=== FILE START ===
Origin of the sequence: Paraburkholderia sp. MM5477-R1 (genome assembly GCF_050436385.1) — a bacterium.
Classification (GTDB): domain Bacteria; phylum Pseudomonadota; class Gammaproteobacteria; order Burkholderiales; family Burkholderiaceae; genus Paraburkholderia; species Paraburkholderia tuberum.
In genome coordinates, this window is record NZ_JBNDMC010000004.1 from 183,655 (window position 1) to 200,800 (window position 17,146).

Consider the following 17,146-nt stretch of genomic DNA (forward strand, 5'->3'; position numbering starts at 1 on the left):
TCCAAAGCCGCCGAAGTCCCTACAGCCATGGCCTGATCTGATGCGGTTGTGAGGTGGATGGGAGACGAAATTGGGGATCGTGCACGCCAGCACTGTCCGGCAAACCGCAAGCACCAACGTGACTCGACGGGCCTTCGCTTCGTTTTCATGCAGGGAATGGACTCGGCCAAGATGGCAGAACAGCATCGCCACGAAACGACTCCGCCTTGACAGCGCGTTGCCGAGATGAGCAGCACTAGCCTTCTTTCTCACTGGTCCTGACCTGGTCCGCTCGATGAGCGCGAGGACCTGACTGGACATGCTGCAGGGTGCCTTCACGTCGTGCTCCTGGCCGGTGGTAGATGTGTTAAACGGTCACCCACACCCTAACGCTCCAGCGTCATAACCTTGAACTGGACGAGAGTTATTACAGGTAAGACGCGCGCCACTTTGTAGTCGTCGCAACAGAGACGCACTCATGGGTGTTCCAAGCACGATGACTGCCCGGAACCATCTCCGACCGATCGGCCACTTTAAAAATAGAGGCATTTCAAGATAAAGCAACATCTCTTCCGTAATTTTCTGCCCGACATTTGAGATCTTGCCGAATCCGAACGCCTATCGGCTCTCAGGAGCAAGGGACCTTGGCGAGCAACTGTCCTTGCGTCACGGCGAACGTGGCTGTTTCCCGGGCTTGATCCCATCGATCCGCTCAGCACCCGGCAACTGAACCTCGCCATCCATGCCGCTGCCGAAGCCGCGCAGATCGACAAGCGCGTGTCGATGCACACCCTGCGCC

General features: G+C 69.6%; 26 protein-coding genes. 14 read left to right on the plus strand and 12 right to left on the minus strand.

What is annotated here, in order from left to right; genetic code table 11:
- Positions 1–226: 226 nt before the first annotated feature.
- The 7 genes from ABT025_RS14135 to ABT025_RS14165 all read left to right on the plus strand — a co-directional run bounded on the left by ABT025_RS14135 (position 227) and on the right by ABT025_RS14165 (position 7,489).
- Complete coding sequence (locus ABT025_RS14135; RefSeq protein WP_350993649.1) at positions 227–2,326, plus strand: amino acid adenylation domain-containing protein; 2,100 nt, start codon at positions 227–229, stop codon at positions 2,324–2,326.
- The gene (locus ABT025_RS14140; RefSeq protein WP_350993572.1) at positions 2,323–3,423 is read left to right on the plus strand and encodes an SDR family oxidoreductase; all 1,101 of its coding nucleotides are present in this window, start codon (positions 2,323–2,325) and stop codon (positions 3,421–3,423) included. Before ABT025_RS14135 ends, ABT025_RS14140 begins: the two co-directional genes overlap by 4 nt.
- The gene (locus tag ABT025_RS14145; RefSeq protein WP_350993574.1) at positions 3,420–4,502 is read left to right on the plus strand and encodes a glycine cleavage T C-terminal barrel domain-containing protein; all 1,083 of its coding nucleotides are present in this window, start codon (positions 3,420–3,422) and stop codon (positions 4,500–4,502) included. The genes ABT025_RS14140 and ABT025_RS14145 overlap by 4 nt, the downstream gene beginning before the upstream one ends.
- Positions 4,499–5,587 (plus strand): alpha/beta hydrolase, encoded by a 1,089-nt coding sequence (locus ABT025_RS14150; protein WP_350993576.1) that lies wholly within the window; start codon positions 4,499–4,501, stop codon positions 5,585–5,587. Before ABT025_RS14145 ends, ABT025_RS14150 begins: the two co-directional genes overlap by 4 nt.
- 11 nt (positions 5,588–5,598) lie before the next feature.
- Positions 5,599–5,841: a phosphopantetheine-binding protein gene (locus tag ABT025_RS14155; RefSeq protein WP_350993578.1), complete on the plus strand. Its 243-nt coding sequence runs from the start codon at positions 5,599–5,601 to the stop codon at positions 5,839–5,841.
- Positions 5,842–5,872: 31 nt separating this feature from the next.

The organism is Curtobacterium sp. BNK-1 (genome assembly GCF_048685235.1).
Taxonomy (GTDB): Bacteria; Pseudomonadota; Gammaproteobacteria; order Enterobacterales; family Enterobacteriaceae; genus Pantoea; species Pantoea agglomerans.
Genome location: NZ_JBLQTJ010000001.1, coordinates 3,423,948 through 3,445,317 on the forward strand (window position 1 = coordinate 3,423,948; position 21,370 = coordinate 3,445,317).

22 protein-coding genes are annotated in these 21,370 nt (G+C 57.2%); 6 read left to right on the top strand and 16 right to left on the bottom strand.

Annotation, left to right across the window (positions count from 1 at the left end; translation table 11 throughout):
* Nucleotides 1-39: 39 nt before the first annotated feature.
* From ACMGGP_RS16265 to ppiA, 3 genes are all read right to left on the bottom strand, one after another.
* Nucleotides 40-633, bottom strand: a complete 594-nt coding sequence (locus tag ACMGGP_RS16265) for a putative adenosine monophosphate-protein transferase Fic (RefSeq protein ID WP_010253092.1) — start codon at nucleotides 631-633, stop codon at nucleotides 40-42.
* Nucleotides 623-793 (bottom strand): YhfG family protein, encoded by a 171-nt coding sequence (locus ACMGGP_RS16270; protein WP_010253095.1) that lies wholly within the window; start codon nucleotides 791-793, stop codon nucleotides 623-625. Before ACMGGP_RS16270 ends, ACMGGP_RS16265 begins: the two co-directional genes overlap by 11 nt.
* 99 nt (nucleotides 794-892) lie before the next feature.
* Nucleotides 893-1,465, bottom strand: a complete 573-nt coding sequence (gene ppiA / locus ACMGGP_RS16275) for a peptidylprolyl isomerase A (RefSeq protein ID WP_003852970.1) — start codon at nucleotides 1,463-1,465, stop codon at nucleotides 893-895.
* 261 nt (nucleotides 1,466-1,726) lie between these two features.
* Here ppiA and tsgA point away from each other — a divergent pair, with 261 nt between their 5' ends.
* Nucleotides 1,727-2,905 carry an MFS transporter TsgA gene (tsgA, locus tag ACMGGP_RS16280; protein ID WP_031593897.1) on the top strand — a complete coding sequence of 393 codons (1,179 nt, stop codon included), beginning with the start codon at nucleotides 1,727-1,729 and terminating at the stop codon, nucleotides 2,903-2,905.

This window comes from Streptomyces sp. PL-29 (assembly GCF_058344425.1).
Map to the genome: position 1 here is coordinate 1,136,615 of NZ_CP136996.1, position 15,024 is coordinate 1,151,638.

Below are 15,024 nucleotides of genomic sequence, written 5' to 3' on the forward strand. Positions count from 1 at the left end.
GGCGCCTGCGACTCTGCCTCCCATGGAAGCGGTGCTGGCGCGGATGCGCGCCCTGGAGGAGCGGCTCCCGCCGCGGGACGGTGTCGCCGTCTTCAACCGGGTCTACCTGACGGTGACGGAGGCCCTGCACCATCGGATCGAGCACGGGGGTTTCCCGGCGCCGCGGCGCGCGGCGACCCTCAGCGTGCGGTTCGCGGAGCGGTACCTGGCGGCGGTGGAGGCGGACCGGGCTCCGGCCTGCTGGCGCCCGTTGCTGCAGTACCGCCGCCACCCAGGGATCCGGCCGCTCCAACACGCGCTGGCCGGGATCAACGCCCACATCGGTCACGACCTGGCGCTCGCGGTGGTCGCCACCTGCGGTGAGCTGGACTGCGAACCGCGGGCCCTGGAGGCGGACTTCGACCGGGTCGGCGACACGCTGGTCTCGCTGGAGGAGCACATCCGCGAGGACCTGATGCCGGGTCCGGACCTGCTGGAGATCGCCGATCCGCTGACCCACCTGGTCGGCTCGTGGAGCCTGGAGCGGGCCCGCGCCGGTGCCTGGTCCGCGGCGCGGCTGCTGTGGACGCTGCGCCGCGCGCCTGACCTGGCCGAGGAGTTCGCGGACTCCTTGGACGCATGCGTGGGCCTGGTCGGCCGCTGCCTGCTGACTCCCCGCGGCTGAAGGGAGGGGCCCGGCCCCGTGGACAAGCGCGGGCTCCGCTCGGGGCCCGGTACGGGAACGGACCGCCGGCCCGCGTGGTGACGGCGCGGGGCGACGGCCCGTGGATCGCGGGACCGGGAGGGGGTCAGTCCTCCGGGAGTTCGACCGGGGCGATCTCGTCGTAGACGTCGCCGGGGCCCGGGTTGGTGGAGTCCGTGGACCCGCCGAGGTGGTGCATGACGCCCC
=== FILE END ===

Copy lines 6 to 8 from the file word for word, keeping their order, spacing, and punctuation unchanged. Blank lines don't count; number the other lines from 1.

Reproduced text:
General features: G+C 69.6%; 26 protein-coding genes. 14 read left to right on the plus strand and 12 right to left on the minus strand.

What is annotated here, in order from left to right; genetic code table 11:
- Positions 1–226: 226 nt before the first annotated feature.